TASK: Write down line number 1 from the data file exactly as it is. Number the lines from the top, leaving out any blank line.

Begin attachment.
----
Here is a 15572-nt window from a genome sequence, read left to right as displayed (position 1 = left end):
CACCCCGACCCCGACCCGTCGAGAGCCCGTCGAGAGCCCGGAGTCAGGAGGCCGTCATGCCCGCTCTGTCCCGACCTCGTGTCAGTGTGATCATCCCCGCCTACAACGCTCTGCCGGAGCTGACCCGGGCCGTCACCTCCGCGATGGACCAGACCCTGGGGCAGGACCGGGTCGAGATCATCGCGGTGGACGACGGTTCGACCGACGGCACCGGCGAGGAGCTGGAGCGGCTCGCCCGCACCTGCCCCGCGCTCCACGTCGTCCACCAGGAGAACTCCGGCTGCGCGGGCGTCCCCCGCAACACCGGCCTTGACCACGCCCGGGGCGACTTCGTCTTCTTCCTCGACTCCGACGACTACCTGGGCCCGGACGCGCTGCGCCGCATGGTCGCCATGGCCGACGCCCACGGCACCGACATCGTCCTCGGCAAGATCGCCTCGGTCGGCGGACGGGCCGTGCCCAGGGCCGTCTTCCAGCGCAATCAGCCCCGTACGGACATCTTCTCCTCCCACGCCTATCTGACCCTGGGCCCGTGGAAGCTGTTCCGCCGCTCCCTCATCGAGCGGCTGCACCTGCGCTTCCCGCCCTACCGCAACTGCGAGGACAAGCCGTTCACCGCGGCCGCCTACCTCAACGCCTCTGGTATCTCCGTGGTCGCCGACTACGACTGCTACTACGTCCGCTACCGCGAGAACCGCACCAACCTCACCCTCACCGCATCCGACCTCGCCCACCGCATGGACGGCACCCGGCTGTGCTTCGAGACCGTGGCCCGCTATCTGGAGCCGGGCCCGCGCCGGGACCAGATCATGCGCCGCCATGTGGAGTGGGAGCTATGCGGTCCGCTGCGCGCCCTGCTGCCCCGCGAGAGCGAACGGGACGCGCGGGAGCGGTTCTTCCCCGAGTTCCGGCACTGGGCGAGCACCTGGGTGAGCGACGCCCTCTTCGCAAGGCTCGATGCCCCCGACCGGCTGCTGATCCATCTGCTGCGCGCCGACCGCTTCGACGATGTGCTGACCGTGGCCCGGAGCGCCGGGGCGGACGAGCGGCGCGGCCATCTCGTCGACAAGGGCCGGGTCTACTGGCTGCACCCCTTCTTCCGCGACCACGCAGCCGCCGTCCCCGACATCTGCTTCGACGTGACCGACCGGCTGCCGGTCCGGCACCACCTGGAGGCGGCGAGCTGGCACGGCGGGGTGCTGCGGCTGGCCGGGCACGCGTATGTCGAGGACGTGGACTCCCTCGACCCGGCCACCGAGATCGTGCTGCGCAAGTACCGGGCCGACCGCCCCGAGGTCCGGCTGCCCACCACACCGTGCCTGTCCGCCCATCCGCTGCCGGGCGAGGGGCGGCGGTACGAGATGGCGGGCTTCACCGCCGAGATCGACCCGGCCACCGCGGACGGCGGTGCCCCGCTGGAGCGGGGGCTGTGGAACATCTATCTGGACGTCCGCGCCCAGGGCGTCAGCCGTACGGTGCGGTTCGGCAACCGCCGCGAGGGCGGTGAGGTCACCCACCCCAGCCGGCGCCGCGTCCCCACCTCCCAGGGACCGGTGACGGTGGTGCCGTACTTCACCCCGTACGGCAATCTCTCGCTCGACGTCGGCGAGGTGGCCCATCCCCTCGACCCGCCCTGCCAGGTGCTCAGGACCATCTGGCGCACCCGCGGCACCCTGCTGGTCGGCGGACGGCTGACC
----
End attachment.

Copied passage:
Here is a 15572-nt window from a genome sequence, read left to right as displayed (position 1 = left end):